Statistics – Cronbach’s alpha

 In Statistics & methods

Hi, after my webinar in beginning of July about factor analysis and creating index variables of variables that is correlated to each other, I think it’s worth telling you about a validation method before creating index variables. Index variable could be a sum/mean of some questions (variables) that is correlated to each other, ex satisfaction index.

The method to check correlations between a couple of variables at the same time, is called Cronbach’s Alpha. The alpha value you will get is between 0 and 1  and is like a “average correlations measure” for a couple of variables – often questions from a questionnaire. It should be above 0.7 – a common treasure value.

A rule is: Just use variables with positive correlations. Also be aware of that the alpha-value will be higher if you have more variables, so if you have more than 5 variables and one of them has a bad correlation to the other – the alpha value could be higher anyway.


Command in SPSS Statistics: Analyze – Scale – Reliability Analysis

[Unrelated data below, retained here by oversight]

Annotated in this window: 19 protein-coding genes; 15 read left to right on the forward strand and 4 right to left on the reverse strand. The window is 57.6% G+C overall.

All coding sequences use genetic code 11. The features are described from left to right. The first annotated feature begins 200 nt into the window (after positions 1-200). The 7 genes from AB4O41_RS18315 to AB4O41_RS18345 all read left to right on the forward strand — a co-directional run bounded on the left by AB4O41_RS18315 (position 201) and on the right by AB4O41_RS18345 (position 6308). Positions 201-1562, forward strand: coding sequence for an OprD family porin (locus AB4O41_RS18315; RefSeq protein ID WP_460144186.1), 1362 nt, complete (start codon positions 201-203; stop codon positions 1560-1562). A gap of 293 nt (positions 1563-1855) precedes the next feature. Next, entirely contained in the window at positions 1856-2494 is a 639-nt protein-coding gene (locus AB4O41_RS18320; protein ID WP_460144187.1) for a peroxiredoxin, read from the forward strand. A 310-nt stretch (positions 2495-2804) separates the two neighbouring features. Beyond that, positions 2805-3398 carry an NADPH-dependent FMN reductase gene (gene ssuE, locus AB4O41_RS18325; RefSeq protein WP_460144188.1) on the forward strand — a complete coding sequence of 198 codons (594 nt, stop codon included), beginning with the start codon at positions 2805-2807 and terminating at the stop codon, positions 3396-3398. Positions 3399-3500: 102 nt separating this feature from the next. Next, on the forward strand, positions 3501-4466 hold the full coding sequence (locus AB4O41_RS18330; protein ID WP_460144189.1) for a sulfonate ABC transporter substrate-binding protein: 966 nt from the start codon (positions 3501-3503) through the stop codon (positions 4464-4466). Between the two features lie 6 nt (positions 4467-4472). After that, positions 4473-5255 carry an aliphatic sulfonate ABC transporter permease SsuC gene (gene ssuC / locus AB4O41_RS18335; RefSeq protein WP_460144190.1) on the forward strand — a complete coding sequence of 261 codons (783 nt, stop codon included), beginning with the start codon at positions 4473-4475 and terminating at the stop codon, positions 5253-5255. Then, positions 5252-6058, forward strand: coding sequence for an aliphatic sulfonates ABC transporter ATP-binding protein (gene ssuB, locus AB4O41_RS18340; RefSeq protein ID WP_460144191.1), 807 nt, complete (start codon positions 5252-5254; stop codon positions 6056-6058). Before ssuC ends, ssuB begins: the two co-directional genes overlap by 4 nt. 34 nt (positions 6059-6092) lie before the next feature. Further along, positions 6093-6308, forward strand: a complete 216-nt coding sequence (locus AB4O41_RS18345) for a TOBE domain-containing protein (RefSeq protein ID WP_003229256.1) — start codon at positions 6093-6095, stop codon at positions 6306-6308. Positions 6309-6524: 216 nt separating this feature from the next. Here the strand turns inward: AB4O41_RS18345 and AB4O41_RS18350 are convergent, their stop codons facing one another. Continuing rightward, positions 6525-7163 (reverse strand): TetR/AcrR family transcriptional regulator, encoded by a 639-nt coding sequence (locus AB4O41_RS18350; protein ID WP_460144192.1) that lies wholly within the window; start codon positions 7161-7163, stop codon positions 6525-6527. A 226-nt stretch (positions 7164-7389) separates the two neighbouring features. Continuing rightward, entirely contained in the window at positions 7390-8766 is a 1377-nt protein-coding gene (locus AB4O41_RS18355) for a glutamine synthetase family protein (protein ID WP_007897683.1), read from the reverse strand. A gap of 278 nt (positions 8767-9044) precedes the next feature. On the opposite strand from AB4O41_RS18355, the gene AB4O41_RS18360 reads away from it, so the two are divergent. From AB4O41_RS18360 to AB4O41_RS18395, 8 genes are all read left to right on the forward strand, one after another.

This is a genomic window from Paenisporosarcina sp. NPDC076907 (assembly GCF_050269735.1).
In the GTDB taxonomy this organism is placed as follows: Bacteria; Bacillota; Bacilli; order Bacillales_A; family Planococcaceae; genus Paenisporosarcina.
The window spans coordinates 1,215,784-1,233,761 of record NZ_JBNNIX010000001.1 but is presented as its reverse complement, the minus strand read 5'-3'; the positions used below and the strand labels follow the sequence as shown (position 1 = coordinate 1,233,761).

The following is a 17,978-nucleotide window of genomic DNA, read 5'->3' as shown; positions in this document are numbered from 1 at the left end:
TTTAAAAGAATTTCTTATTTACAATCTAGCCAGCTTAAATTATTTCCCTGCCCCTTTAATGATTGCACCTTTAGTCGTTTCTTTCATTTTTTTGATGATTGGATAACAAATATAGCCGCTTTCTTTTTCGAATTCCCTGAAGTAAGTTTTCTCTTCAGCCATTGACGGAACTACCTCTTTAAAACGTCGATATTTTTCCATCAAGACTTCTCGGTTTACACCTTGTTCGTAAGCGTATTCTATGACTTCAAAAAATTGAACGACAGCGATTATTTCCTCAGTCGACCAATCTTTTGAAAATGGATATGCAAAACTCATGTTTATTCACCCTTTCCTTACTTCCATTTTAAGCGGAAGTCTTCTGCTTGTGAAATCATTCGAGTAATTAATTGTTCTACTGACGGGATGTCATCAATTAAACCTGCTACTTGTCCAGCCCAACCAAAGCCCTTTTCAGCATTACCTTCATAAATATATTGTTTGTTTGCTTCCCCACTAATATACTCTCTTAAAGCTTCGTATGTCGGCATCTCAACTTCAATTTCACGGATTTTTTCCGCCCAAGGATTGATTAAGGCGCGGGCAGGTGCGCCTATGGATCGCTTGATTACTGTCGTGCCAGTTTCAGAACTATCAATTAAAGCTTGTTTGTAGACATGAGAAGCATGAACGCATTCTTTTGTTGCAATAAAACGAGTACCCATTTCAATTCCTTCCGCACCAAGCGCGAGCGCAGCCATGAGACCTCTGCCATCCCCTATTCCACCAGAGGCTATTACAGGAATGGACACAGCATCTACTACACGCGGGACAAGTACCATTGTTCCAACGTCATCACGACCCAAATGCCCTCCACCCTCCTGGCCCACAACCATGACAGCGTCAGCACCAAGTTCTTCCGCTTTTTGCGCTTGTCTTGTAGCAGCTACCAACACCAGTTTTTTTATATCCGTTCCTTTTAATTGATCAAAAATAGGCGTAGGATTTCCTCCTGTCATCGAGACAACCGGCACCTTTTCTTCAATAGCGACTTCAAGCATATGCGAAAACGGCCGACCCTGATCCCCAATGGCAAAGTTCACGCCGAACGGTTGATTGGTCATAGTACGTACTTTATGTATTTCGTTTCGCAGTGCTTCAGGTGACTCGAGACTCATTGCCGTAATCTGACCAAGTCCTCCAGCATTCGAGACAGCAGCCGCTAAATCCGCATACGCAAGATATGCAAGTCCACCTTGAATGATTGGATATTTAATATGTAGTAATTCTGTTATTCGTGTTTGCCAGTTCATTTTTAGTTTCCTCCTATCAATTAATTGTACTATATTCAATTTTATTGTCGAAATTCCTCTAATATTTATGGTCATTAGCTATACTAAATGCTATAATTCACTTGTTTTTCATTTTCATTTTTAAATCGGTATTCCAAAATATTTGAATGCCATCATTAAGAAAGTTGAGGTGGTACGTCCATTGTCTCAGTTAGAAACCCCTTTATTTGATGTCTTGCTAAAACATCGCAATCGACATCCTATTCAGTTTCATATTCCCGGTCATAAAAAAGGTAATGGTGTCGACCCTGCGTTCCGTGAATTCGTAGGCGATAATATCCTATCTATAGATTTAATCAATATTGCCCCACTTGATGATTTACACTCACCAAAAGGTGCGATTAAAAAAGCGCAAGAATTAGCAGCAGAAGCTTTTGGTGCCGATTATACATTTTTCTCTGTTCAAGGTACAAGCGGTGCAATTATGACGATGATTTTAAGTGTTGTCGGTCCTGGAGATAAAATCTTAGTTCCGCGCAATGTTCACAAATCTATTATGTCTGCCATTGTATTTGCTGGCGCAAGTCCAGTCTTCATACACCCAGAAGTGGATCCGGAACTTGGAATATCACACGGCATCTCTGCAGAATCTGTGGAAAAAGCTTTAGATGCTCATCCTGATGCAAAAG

From the factor analysis I found out that these 3 variables within the red oval, belongs to each other (correlated to each other):

So as they all is positive correlated I want to measure the Cronbach’s alpha, to see how strong all 3 correlates to each other at the same time, so I put these 3 variables (questions) into the right box at “items” in the command (reliability analysis):


I’m not so happy, as the alpha value (0,62) is not above 0,70. What happen if I add the 4th variable that is positively correlated to these 3, if you look at the factor analysis matrix above (“it’s important to keep the flow in the traffic…”).


So it’s closer to 0,7, but I cannot be sure that this is because of a good correlation among all 4, as I also know that the alpha value gets higher when you add an extra variable.

So the reason why the alpha value is not so good as I hoped for, is because of the correlations among these variables is not very high. I will talk more about correlations next week.

Here is an example of 3 other variables that has much higher correlations, and what happens to the Cronbachs alpha:



I got a good result, and could now create an index between these 3 variables.

Help: If you double click the result table and then right click on Cronbach’s Alpha you will get a yellow box with information:

Let’s show you the correlations of these variables next week!

/Gunilla Rudander




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